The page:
Describing your research – soundbites from Palmy

Slightly belated, but here are the results of the Palmerston North workshops on the Emerging Researchers roadshow, where scientists had five minutes to sum up their research in one or two sentences only.

My top 10 favourites from Palmy…

Imagine if we could have the FIFA World Cup stadium surface area condensed into a one gram material. What could be done with this kind of material?

It’s like the Hitch-hiker’s Guide to the Galaxy – finding clues tohow microbes are stuck to each other in the rumen of the cow.

How to make chickens lay one egg per day or 365 eggs in 365 days. I want to increase the amount of protein for human consumption.

I pretty much know how much water I drink, cook with, use to take a shower and flush the toilet. But water footprinting can also tell me how much water it takes to make my cup of coffee, my shirt and my shoes.

A glass of milk or a pieceof cheese. Have you wondered how the proteins interact differently in order to change from one state to another?

Like layers of paint on an old fence our floodplain sediments preserve a record of river behaviour over time. By peeling back the  layers we may better understand how river systems have responded to environmental changes and how they may respond in the future.

Our Earth’s future could be resting in the mouths of cows. Reducing methane emissions could save our precious planet from overheating.

Searching for a falcon in a pine forest is like searching for a needle in a haystack. Using the broadcast of a falcon’s call is like using a magnet to attract the needle.

Will a child affected with Duchenne and Beckens muscular dystrophin be able to walk, run and do all the sorts of things a normal child would? Yes, if scientists crack the code and solve the structure of missing proteins.

And a sample of the rest

* Malnutrition among infants in developing countries continues to rage like a hurricane. A replacement in cereal given to them with sweet potato holds the key to this storm.

* Find where the bacterium come from and where theywill go. Oh, the bacterium is campylobacter and it causes diseases in the human gut.

* Good  manners for cows!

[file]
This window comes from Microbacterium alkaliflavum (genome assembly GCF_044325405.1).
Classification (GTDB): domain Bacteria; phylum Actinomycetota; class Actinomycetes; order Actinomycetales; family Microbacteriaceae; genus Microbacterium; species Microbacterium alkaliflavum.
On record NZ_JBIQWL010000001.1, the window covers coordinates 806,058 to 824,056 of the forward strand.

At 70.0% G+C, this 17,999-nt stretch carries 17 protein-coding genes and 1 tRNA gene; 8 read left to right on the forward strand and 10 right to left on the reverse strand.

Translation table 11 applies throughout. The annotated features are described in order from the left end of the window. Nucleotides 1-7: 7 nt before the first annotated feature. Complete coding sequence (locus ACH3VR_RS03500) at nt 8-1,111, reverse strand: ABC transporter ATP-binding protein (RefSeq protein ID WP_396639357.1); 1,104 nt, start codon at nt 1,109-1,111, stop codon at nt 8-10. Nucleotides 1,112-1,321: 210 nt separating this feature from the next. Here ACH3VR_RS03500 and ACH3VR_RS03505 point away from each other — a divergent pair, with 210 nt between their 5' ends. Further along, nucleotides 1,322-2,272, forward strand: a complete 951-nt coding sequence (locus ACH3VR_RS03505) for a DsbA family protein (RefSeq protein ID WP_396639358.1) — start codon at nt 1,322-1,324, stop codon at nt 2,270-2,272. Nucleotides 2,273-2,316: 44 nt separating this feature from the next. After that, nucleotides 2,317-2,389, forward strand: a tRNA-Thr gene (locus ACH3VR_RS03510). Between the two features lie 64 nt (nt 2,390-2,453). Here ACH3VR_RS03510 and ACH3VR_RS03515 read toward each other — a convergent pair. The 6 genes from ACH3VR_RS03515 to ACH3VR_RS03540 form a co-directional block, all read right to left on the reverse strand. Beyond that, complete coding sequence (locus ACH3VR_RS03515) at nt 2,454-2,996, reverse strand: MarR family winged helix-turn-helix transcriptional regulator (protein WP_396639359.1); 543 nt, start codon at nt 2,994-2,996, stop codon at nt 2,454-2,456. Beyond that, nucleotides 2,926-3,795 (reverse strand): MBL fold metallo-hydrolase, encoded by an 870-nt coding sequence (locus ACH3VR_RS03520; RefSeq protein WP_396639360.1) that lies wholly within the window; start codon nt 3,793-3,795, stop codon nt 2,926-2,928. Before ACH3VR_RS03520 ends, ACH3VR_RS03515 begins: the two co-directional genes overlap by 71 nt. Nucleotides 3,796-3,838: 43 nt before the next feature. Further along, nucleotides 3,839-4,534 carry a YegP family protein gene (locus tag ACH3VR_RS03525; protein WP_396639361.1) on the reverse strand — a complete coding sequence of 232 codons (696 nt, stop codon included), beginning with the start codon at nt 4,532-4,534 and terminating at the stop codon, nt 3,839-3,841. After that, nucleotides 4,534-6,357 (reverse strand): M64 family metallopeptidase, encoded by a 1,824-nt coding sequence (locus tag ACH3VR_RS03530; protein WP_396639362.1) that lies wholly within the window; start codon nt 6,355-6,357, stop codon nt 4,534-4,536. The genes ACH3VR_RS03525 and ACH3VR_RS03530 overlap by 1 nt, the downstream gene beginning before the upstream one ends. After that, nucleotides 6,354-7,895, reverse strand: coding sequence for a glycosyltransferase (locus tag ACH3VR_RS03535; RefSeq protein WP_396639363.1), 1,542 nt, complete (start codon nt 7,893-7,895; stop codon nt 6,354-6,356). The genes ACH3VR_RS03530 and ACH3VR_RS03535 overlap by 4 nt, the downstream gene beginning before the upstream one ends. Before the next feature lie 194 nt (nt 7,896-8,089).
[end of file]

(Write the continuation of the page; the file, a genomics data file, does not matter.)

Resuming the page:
* Can we save people from misleading truths of science by clearly emphasizing the ‘truth’ behind the crucial research connected to the welfare of humankind?

* Thousands of hectares of trees are cut down each year that are home to New Zealand’s only land mammals – bats. What happens to these bats and can we protect them?

* Environmental pollution is pushing us to a point of no return. Resources need re-investment, otherwise volcanic ash and oil spills will take our breath. This bank is closed for cash-out.

* Surprisingly you will find solar energy will improve your diet with  more nutrition and less microbes.

* Greenhouse gases cause global warming and climate change. We mitigate them by putting  less fertilizer on your farm.

* Icebergs are created the same way as breaking off a piece of chocolate. The only question is what happens when we run out of chocolate?

* Plants differ in the way they recycle their nitrogen. This research is about finding those plants that are really good at it so that we can use less fertiliser and have a cleaner environment.

* How do we feed the world tomorrow? Design plants for sustainable agriculture.

* Pine infecting fungus slows growth of New Zealand’s  pine plantations. We are testing other fungi for their ability to wage war against the pine pathogen and encourage growth ofour forest pine.

* Are you drowning in a huge amount of data but staring at information? If so,  you really need data mining to help  you out.

Leave a Reply

Fill in your details below or click an icon to log in: Logo

You are commenting using your account. Log Out /  Change )

Twitter picture

You are commenting using your Twitter account. Log Out /  Change )

Facebook photo

You are commenting using your Facebook account. Log Out /  Change )

Connecting to %s